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IntMath Newsletter: Log graphs, challenges, news

By Murray Bourne, 29 May 2019

29 May 2019

In this Newsletter:

1. New on IntMath: Logarithm function from its graph
2. Breakthrough Junior Challenge
3. Resources: Wolfram, MathGraph32
4. Math in the news: Computers and equations
5. Math movies: Calculus, Probability
6. Math puzzle: Bowling
7. Final thought: extinctions

1. New on IntMath: Finding the logarithm function from its graph

how to determine the logarithmic function given its graph

This article explains how to observe the characteristics of a logarithmic graph to determine its equation. See:

How to find the equation of a logarithm function from its graph?

2. Breakthrough Junior Challenge

One of the best ways to learn something is to explain it to someone else.

Breakthrough Junior Challenge

The Breakthrough Junior Challenge encourages students to create a short explanatory video.

Prizes include a $250,000 post-secondary/college scholarship.

The overall idea, from the site:

Explain a big scientific idea in Physics, Life Sciences or Mathematics with a short video. You will have until June 15, 2019 at 11:59 PM PDT to submit your video (3:00 minutes max).

See these previous prize-winning videos made by students.

The number of submissions for math topics is quite low compared to the other categories. So, give it a go!

3. Resources

(a) Wolfram Language Webinars

Wolfram Webinars

Wolfram has released a new version of the Wolfram Language and Mathematica, and is offering 4 free Webinars to explain the new features.

I'm particularly looking forward to the June 12 one, which will cover:

Mathematics and Scientific Visualization
Calculus • Algebra • Complex Visualization • Geographic Visualization • Molecular Visualization

You can register here.

Of course, their main aim is commercial, but you can still learn a lot of worthwhile things by seeing how the experts make use of a powerful mathemtaical tool.

You may also be interested in Wolfram U, a series of videos which explores a range of math topics using Mathematica.

(b) MathGraph 32 - updated to javascript

I've featured MathGraph32 a few times before on IntMath. It's a cross-platform, cross-browser interactive graphing solution, with some very nice features. It's similar in many ways to GeoGebra, but I find it easier to use for many cases.

From the developer, Yves Biton:


"I have entirely rewritten MathGraph32 in JavaScript. It is still free under GNU GPL license. So no more use of Java, a new user interface without menu and new functionalities.

Hope it will be useful because it was a tough job!"

MathGraph32 can be used:

  1. Online (with easy to use menu icons); or
  2. As a stand alone application (download page)

It also works on mobile devices.

Check out these tutorial videos in English, and here are some graph interactives.

4. Math in the news:

(a) Using computers to crack open centuries-old mathematical puzzles

Throughout history, a lot of mathematical research ended up in the "too hard" basket, because it was just impossible to do all the calculations necessary to draw a conclusion.

One such example is that of Diophantine Equations, the most famous of which was xn + yn = zn, which has no whole number solutions when n is greater than 2, finally proved by Andrew Wiles after 300 years.


Diophantus of Alexandria was a 3rd century BCE Greek mathematician, often called the "father of algebra", as a result of his books on algebraic equations, called Arithmetica, a snippet of which is shown here.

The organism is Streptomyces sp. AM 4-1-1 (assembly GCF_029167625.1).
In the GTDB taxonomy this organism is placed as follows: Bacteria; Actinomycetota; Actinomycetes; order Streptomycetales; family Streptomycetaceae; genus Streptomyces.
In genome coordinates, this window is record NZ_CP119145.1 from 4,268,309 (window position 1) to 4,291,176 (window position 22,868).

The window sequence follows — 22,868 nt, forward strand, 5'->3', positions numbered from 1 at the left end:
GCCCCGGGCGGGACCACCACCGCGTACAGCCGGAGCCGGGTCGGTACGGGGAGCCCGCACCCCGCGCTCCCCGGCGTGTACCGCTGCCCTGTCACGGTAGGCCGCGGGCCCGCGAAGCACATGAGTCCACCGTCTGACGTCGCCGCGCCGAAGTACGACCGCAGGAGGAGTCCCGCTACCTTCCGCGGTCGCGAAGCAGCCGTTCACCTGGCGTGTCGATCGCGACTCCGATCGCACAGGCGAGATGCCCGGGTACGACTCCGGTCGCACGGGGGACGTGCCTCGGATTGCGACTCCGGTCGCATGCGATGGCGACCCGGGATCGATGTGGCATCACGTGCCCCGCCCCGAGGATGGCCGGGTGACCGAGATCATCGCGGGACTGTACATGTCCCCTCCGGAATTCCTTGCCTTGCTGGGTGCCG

The article Using computers to crack open centuries-old mathematical puzzles by Christopher Rasmussen, Associate Professor of Mathematics at Wesleyan University, explains in layman's language what the researchers aimed to do by using computers.

The actual paper talks about how they used Sagemath, an open-source computer algebra system, to solve cubic Ramanujan-Nagell equations, for example:

x3 + 3k = qn, where q is an odd prime.

One such solution is x = 2, k = 4, q = 89 and n = 1, giving:

23 + 34 = 891

(b) New memristor circuit solves linear equations in nanoseconds

An example of a simple linear equation written in matrix form is:

{\left[\begin{matrix}{2}&{3} \\ {4}&{1}\end{matrix}\right]}{\left[\begin{matrix}{x} \\ {y}\end{matrix}\right]}={\left[\begin{matrix}{5} \\ {9}\end{matrix}\right]}

(See Matrices and Linear Equations for background.)

memristor circuit

A new circuit can solve large cases of such a system of linear equations in a single operation within a few tens of nanoseconds, much faster than using current or quantum methods.

It uses an analog method of in-memory computing, where one equation coefficient is stored as a unique resistance in one memristor (an electrical component that regulates the flow of current in a circuit and remembers the amount of charge that has previously flowed through it, retaining this memory even without power.)

The circuit was tested on a wide set of algebraic problems including:

  1. Ranking of internet websites
  2. Complex differential equations
  3. Finding wave-function of an electron

See: Speeding up artificial intelligence

5. Math Movies

(a) Essence of Calculus - 3Blue1Brown

I've featured 3Blue1Brown's brilliant videos in earlier Newsletters. This time it's the series, Essence of Calculus.

Essence of calculus - 3Blue1Brown

If you are about to embark on studying calculus, this would be a great introduction:

See: Essence of Calculus (playlist)

(b) False positive riddle

Can you solve the false positive riddle?

Mining unobtainium is hard work – the rare mineral appears in only 1% of rocks in the mine. But your friend Tricky Joe has something up his sleeve (involving conditional probability).

See: Can you solve the false positive riddle?

6. Math puzzles

The puzzle in the last IntMath Newsletter asked about a general formula for a given sequence. There were an interesting range of responses.

Correct answers with sufficient reasons were submitted by Michael (who used modulus arithmetic) and Russell. Correct solutions (but with missing reasoning or details) were presented by: Gayathri, Christopher, Larry, Arun, and Nicola (who used a recursive approach).